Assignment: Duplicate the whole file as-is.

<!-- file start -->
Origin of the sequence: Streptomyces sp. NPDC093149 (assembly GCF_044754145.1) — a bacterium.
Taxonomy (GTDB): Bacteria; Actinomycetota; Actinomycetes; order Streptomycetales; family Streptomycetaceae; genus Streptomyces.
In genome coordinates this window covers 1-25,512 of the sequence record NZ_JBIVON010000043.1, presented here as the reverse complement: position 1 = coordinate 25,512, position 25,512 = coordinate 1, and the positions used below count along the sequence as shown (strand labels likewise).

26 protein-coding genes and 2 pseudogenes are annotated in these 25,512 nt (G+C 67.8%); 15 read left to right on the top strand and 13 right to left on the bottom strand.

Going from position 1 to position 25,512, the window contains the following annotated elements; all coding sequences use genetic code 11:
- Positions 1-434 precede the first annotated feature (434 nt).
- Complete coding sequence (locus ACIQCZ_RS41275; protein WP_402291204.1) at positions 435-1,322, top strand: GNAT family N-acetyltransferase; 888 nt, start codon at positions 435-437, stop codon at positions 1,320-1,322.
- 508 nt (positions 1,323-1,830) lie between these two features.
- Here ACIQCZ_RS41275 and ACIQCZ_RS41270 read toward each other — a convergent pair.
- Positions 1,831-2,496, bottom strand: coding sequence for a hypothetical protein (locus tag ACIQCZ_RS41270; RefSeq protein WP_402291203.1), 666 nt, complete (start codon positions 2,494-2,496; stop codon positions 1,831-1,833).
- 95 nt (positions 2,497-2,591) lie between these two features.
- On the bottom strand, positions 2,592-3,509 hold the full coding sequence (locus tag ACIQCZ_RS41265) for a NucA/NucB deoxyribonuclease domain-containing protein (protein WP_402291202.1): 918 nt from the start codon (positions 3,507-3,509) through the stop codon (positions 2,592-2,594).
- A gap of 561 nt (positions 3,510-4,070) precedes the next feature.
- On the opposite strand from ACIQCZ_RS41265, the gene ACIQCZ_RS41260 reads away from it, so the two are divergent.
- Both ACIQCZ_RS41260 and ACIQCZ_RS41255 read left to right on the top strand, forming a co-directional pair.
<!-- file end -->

Origin of the sequence: Streptomyces sp. NPDC093149 (assembly GCF_044754145.1) — a bacterium.
Taxonomy (GTDB): Bacteria; Actinomycetota; Actinomycetes; order Streptomycetales; family Streptomycetaceae; genus Streptomyces.
In genome coordinates this window covers 1-25,512 of the sequence record NZ_JBIVON010000043.1, presented here as the reverse complement: position 1 = coordinate 25,512, position 25,512 = coordinate 1, and the positions used below count along the sequence as shown (strand labels likewise).

26 protein-coding genes and 2 pseudogenes are annotated in these 25,512 nt (G+C 67.8%); 15 read left to right on the top strand and 13 right to left on the bottom strand.

Going from position 1 to position 25,512, the window contains the following annotated elements; all coding sequences use genetic code 11:
- Positions 1-434 precede the first annotated feature (434 nt).
- Complete coding sequence (locus ACIQCZ_RS41275; protein WP_402291204.1) at positions 435-1,322, top strand: GNAT family N-acetyltransferase; 888 nt, start codon at positions 435-437, stop codon at positions 1,320-1,322.
- 508 nt (positions 1,323-1,830) lie between these two features.
- Here ACIQCZ_RS41275 and ACIQCZ_RS41270 read toward each other — a convergent pair.
- Positions 1,831-2,496, bottom strand: coding sequence for a hypothetical protein (locus tag ACIQCZ_RS41270; RefSeq protein WP_402291203.1), 666 nt, complete (start codon positions 2,494-2,496; stop codon positions 1,831-1,833).
- 95 nt (positions 2,497-2,591) lie between these two features.
- On the bottom strand, positions 2,592-3,509 hold the full coding sequence (locus tag ACIQCZ_RS41265) for a NucA/NucB deoxyribonuclease domain-containing protein (protein WP_402291202.1): 918 nt from the start codon (positions 3,507-3,509) through the stop codon (positions 2,592-2,594).
- A gap of 561 nt (positions 3,510-4,070) precedes the next feature.
- On the opposite strand from ACIQCZ_RS41265, the gene ACIQCZ_RS41260 reads away from it, so the two are divergent.
- Both ACIQCZ_RS41260 and ACIQCZ_RS41255 read left to right on the top strand, forming a co-directional pair.